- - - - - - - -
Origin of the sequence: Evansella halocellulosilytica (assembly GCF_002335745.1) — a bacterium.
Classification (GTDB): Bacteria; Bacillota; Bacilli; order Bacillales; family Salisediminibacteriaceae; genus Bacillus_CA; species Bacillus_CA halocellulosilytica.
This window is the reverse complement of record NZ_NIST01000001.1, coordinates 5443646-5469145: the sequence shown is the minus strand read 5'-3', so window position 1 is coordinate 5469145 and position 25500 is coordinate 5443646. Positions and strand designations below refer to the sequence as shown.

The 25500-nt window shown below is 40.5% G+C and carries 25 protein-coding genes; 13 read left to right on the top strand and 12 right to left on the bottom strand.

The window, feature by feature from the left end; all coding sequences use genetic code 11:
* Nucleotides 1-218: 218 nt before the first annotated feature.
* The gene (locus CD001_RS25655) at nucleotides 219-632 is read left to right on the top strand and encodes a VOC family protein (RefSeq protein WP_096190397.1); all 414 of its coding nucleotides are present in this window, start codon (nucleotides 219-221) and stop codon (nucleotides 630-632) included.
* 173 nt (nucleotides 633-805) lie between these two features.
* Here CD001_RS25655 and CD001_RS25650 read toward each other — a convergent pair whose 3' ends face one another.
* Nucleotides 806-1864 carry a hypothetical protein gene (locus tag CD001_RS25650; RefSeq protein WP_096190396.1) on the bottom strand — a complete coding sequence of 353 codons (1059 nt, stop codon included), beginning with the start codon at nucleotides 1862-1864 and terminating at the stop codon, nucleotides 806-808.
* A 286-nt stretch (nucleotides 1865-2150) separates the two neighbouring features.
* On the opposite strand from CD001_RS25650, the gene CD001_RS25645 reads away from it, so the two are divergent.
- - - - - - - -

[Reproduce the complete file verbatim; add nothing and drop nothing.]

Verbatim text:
Origin of the sequence: Evansella halocellulosilytica (assembly GCF_002335745.1) — a bacterium.
Classification (GTDB): Bacteria; Bacillota; Bacilli; order Bacillales; family Salisediminibacteriaceae; genus Bacillus_CA; species Bacillus_CA halocellulosilytica.
This window is the reverse complement of record NZ_NIST01000001.1, coordinates 5443646-5469145: the sequence shown is the minus strand read 5'-3', so window position 1 is coordinate 5469145 and position 25500 is coordinate 5443646. Positions and strand designations below refer to the sequence as shown.

The 25500-nt window shown below is 40.5% G+C and carries 25 protein-coding genes; 13 read left to right on the top strand and 12 right to left on the bottom strand.

The window, feature by feature from the left end; all coding sequences use genetic code 11:
* Nucleotides 1-218: 218 nt before the first annotated feature.
* The gene (locus CD001_RS25655) at nucleotides 219-632 is read left to right on the top strand and encodes a VOC family protein (RefSeq protein WP_096190397.1); all 414 of its coding nucleotides are present in this window, start codon (nucleotides 219-221) and stop codon (nucleotides 630-632) included.
* 173 nt (nucleotides 633-805) lie between these two features.
* Here CD001_RS25655 and CD001_RS25650 read toward each other — a convergent pair whose 3' ends face one another.
* Nucleotides 806-1864 carry a hypothetical protein gene (locus tag CD001_RS25650; RefSeq protein WP_096190396.1) on the bottom strand — a complete coding sequence of 353 codons (1059 nt, stop codon included), beginning with the start codon at nucleotides 1862-1864 and terminating at the stop codon, nucleotides 806-808.
* A 286-nt stretch (nucleotides 1865-2150) separates the two neighbouring features.
* On the opposite strand from CD001_RS25650, the gene CD001_RS25645 reads away from it, so the two are divergent.